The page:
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article imageNo bird brains, crows are super-smart

By Tim Sandle     Jan 22, 2015 in Science
Chicago - Experiments initiated by the University of Iowa have found that crows can show advanced relational thinking. This puts them on par with apes and monkeys.
Some birds are smarter than others. Crows, for example, are seen as having a relatively high intelligence. Previous studies have shown that crows can recall human faces, manipulate tools, they are able to remember large numbers of feeding sites, they can plan their social behavior according to what other members of their group do; and they are capable of communicating with one another in fairly sophisticated ways. Evidence also suggests that they are one of the few non-human animals capable of displacement (communicating about things that are happening in a different spatial or temporal location to the here and now).
A new study puts the brain power of crows on a higher level still. Crows can seemingly solve higher-order, relational-matching tasks.
For the research project, two hooded crows, that were at least two years old, were used. The two crows were subjected to a series of observational assessments. To start with, the crows were trained and tested to identify items by color, shape, and number of single samples.
For this the crows were placed into a cage. Inside the cage was a dish containing three small cups. At intervals, objects were placed into the cups. The sample cup in the middle was covered with a small card on which was pictured a color, shape or number of items. The other two cups were also covered with cards. One card was the same as the sample and the other card did not. During the initial assessment, the cup with the matching card contained two mealworms; the crows were rewarded with the worms when they chose the matching card. However, if they failed they were not given any food.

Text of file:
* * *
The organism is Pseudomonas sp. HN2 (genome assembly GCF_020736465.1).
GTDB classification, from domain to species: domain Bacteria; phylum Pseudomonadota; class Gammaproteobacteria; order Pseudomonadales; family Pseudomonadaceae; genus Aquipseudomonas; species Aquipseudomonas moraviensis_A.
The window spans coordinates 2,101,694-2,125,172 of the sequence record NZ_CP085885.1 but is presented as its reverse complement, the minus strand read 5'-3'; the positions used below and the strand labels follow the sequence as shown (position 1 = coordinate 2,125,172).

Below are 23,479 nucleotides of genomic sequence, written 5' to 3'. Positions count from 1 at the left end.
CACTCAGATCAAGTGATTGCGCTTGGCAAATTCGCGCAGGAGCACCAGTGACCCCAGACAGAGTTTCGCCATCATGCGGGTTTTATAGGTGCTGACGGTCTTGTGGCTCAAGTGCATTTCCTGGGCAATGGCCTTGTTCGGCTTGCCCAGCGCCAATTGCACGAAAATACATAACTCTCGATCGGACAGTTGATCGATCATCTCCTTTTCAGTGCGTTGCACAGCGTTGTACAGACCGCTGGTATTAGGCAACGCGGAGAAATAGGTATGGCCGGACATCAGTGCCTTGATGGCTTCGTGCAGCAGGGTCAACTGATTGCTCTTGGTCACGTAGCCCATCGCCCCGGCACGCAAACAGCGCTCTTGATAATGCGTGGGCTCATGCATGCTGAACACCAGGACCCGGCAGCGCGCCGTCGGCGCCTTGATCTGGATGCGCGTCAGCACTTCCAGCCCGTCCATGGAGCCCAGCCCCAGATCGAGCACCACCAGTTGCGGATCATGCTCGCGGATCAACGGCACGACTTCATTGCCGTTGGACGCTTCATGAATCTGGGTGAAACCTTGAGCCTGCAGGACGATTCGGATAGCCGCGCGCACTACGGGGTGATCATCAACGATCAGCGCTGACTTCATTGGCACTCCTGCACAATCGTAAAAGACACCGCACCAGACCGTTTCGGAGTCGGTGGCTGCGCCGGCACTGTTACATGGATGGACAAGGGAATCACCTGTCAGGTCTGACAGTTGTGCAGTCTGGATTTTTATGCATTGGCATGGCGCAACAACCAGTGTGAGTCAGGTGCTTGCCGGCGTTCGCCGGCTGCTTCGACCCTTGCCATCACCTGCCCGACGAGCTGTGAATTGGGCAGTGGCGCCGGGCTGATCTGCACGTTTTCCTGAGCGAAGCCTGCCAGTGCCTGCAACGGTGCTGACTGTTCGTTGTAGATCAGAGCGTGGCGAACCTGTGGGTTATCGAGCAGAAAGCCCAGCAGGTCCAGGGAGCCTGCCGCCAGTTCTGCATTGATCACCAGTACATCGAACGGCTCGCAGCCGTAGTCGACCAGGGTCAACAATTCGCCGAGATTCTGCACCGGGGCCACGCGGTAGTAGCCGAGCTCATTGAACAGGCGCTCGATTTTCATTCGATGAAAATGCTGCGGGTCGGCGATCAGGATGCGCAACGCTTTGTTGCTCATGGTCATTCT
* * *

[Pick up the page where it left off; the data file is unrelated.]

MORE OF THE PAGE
With the second component of the study, the crows were assessed with relational matching pairs of items. Here neither test pairs exactly matched the sample pair. Then purpose of this was to avoid control by physical identity. For instance, the crows might have to choose two same-sized circles rather than two different-sized circles when the sample card displayed two same-sized squares.
Remarkably the birds correctly performed the relational matches, and did so spontaneously. This was partly a product of their learning from the first study, an “identity matching-to-sample” test. To test out the results further and to see if they are reproducible, additional tests on different crows will be undertaken.
The findings have been published in the journal Current Biology, in a paper titled “Crows Spontaneously Exhibit Analogical Reasoning.”
More about Crows, Birds, bird brain, Learning
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